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Spotlight on Optics

Spotlight on Optics


  • January 2013

Optics InfoBase > Spotlight on Optics > Linewidth enhancement in spasers and plasmonic nanolasers

Linewidth enhancement in spasers and plasmonic nanolasers

Published in Optics Express, Vol. 21 Issue 2, pp.2147-2153 (2013)
by Pavel Ginzburg and Anatoly V. Zayats

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Spotlight summary: What’s the difference between a laser and an incandescent lightbulb? From an optical physicist’s point of view, it’s about a micron. White light from a lightbulb is made up of colors from all across the visible spectrum, and hence has a broad linewidth, or optical bandwidth. In contrast, a laser emits light very close to a single wavelength, making it look purely red, or green, or whichever color it is. It has a narrow linewidth, which in fact directly causes some of the properties we commonly associate with lasers, like their ability to create interference patterns. The difference in these two linewidths is typically about one micron.

In this paper, Ginzburg and Zayats consider the linewidth of a spaser, which is closely related to a laser. They derive an equation that predicts the linewidth of the spaser in terms of its physical parameters, using a more accurate method than has been used before.

Several factors can affect the linewidth of a source. Light is emitted when a source undergoes some kind of transition. An electron might change energy states, or a molecule might change vibrational states, or two protons might be fused together. Each such transition is associated with a change in energy, and the resulting wavelength of light is dictated by that energy change. So if the source can be subjected to transitions at many different energies, the linewidth tends to be large. In general, effects like this are called broadening or linewidth enhancement.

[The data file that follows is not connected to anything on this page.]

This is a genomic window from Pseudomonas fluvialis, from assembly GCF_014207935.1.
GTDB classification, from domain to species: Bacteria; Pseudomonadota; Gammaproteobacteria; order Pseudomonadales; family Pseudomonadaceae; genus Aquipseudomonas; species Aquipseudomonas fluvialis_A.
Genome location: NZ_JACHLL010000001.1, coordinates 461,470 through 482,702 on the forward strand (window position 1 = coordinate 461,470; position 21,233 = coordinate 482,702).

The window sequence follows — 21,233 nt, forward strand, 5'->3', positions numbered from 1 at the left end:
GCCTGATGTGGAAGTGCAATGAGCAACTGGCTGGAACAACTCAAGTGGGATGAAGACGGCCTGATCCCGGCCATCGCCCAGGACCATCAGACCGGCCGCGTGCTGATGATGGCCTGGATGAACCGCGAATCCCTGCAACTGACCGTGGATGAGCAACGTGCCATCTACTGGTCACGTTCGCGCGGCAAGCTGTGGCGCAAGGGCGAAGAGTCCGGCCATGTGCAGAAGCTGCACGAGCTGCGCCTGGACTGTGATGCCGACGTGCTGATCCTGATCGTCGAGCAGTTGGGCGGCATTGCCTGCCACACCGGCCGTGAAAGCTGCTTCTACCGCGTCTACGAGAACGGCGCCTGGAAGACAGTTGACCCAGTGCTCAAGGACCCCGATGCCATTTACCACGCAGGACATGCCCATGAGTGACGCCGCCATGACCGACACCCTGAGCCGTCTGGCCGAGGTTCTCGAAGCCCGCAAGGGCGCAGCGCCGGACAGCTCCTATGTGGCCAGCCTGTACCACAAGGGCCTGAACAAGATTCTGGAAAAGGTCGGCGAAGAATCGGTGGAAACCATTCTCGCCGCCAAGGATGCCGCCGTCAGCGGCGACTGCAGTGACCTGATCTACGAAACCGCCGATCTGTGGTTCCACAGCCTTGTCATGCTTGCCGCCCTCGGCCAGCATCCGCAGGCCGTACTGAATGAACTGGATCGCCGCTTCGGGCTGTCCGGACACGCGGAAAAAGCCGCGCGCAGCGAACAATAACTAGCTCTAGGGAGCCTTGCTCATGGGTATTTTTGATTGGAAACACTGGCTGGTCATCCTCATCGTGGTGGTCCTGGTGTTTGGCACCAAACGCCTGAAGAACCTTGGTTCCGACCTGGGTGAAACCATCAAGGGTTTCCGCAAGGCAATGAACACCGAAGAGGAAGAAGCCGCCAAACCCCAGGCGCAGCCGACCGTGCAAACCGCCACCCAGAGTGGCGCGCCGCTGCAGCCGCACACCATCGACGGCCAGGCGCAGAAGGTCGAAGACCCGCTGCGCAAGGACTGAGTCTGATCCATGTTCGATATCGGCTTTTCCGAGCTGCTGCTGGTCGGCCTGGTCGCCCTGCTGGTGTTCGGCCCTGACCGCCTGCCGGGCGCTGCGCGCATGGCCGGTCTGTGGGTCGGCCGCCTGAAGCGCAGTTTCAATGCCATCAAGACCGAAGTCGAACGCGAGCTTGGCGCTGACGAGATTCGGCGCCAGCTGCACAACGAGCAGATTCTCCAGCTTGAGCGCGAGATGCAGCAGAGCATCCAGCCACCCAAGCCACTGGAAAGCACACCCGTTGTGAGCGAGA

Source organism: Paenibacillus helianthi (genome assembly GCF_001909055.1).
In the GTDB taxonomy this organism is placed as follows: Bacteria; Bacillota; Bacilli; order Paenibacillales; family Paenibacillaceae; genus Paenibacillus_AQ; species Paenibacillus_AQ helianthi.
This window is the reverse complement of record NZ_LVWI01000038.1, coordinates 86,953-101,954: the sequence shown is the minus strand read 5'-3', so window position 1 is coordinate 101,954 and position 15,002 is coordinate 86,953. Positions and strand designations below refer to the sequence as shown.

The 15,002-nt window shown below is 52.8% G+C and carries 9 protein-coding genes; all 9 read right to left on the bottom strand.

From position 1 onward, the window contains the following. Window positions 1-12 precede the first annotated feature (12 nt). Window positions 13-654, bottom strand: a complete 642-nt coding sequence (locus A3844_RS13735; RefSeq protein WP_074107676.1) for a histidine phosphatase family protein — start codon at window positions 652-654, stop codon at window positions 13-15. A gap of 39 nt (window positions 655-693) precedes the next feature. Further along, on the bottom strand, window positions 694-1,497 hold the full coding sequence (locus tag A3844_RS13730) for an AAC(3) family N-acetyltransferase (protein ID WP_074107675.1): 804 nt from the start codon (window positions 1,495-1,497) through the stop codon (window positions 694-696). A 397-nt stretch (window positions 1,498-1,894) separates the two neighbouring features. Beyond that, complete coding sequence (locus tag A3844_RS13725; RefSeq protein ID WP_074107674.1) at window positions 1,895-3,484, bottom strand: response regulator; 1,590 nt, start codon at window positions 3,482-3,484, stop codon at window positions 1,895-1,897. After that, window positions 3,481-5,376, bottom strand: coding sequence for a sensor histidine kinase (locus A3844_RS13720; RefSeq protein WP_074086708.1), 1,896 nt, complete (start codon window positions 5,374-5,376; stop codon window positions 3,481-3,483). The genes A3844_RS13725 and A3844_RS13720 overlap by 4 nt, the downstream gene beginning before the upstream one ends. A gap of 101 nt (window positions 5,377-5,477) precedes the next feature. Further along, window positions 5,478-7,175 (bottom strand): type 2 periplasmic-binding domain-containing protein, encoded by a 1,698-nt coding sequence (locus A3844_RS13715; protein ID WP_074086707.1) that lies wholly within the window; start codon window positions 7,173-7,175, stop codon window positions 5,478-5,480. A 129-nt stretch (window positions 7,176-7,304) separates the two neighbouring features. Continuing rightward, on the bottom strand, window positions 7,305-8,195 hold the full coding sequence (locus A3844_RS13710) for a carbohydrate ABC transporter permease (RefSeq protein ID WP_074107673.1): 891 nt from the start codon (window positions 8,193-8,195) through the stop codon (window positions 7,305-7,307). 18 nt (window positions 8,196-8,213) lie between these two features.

While lasers emit only photons, spasers emit surface plasmon polaritons, which are photons coupled to electrical waves, typically confined to the surface of a metal object. Just like laser light, the surface plasmons have an associated energy and wavelength. So just like lasers, spasers have associated linewidths. If you wanted to create intense surface plasmons for an interference experiment, you might want a spaser with a narrow linewidth so that the emission is all close to one frequency. In contrast, if you wanted a broad spectrum of surface plasmons, say for a spectroscopy experiment, or to send high-information-content messages, you would prefer a spaser with a broad linewidth.

Until now, all derivations of spaser linewidth have relied on the so-called quasistatic approximation, which says that all of the photons and electrons in the device must react to an input at exactly the same time. But Ginzburg and Zayats find that under this assumption, some important mechanisms for linewidth enhancement are ignored. They therefore present a time-dependent theory, which is more precise. The linewidths they derive are several times larger than in the quasistatic case, which agrees much better with recent experimental results. This works should aid in the design of new spaser devices that are better tailored to specific applications.

--Brad Deutsch

Technical Division: Optoelectronics
ToC Category: Lasers and Laser Optics
OCIS Codes: (140.4780) Lasers and laser optics : Optical resonators
(240.6680) Optics at surfaces : Surface plasmons
(350.4238) Other areas of optics : Nanophotonics and photonic crystals

Posted on January 23, 2013

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